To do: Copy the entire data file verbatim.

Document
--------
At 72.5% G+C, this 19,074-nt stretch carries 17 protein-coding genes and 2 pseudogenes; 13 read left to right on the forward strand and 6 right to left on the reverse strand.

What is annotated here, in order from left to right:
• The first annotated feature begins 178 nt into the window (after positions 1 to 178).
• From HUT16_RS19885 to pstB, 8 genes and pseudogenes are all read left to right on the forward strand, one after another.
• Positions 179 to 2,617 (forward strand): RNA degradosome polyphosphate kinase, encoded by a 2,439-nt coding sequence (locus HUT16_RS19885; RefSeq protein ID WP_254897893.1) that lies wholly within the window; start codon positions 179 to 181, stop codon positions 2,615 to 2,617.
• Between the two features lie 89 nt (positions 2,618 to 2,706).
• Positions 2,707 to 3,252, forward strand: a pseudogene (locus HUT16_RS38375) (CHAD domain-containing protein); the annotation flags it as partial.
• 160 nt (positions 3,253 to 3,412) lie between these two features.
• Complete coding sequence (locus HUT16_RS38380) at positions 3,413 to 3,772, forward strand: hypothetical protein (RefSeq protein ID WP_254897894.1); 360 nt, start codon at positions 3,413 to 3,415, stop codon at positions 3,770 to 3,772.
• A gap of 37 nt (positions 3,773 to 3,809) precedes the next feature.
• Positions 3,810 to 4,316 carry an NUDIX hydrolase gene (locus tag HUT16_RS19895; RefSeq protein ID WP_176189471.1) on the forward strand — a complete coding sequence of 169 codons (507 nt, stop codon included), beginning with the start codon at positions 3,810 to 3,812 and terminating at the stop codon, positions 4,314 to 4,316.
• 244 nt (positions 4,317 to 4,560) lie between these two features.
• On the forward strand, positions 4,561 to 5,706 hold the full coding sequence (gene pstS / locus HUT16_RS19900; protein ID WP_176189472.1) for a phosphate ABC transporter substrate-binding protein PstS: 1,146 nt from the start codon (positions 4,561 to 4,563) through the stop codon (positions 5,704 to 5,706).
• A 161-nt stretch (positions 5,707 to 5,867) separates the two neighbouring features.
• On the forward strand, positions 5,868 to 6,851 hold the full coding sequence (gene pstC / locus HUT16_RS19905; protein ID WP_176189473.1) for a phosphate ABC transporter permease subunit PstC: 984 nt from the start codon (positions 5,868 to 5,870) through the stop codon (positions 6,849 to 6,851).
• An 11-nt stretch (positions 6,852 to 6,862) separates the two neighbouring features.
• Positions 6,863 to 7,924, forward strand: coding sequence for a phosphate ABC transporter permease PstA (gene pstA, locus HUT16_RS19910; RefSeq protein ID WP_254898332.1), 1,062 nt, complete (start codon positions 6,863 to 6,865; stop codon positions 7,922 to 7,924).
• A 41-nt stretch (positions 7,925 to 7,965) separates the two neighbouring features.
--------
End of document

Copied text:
At 72.5% G+C, this 19,074-nt stretch carries 17 protein-coding genes and 2 pseudogenes; 13 read left to right on the forward strand and 6 right to left on the reverse strand.

What is annotated here, in order from left to right:
• The first annotated feature begins 178 nt into the window (after positions 1 to 178).
• From HUT16_RS19885 to pstB, 8 genes and pseudogenes are all read left to right on the forward strand, one after another.
• Positions 179 to 2,617 (forward strand): RNA degradosome polyphosphate kinase, encoded by a 2,439-nt coding sequence (locus HUT16_RS19885; RefSeq protein ID WP_254897893.1) that lies wholly within the window; start codon positions 179 to 181, stop codon positions 2,615 to 2,617.
• Between the two features lie 89 nt (positions 2,618 to 2,706).
• Positions 2,707 to 3,252, forward strand: a pseudogene (locus HUT16_RS38375) (CHAD domain-containing protein); the annotation flags it as partial.
• 160 nt (positions 3,253 to 3,412) lie between these two features.
• Complete coding sequence (locus HUT16_RS38380) at positions 3,413 to 3,772, forward strand: hypothetical protein (RefSeq protein ID WP_254897894.1); 360 nt, start codon at positions 3,413 to 3,415, stop codon at positions 3,770 to 3,772.
• A gap of 37 nt (positions 3,773 to 3,809) precedes the next feature.
• Positions 3,810 to 4,316 carry an NUDIX hydrolase gene (locus tag HUT16_RS19895; RefSeq protein ID WP_176189471.1) on the forward strand — a complete coding sequence of 169 codons (507 nt, stop codon included), beginning with the start codon at positions 3,810 to 3,812 and terminating at the stop codon, positions 4,314 to 4,316.
• 244 nt (positions 4,317 to 4,560) lie between these two features.
• On the forward strand, positions 4,561 to 5,706 hold the full coding sequence (gene pstS / locus HUT16_RS19900; protein ID WP_176189472.1) for a phosphate ABC transporter substrate-binding protein PstS: 1,146 nt from the start codon (positions 4,561 to 4,563) through the stop codon (positions 5,704 to 5,706).
• A 161-nt stretch (positions 5,707 to 5,867) separates the two neighbouring features.
• On the forward strand, positions 5,868 to 6,851 hold the full coding sequence (gene pstC / locus HUT16_RS19905; protein ID WP_176189473.1) for a phosphate ABC transporter permease subunit PstC: 984 nt from the start codon (positions 5,868 to 5,870) through the stop codon (positions 6,849 to 6,851).
• An 11-nt stretch (positions 6,852 to 6,862) separates the two neighbouring features.
• Positions 6,863 to 7,924, forward strand: coding sequence for a phosphate ABC transporter permease PstA (gene pstA, locus HUT16_RS19910; RefSeq protein ID WP_254898332.1), 1,062 nt, complete (start codon positions 6,863 to 6,865; stop codon positions 7,922 to 7,924).
• A 41-nt stretch (positions 7,925 to 7,965) separates the two neighbouring features.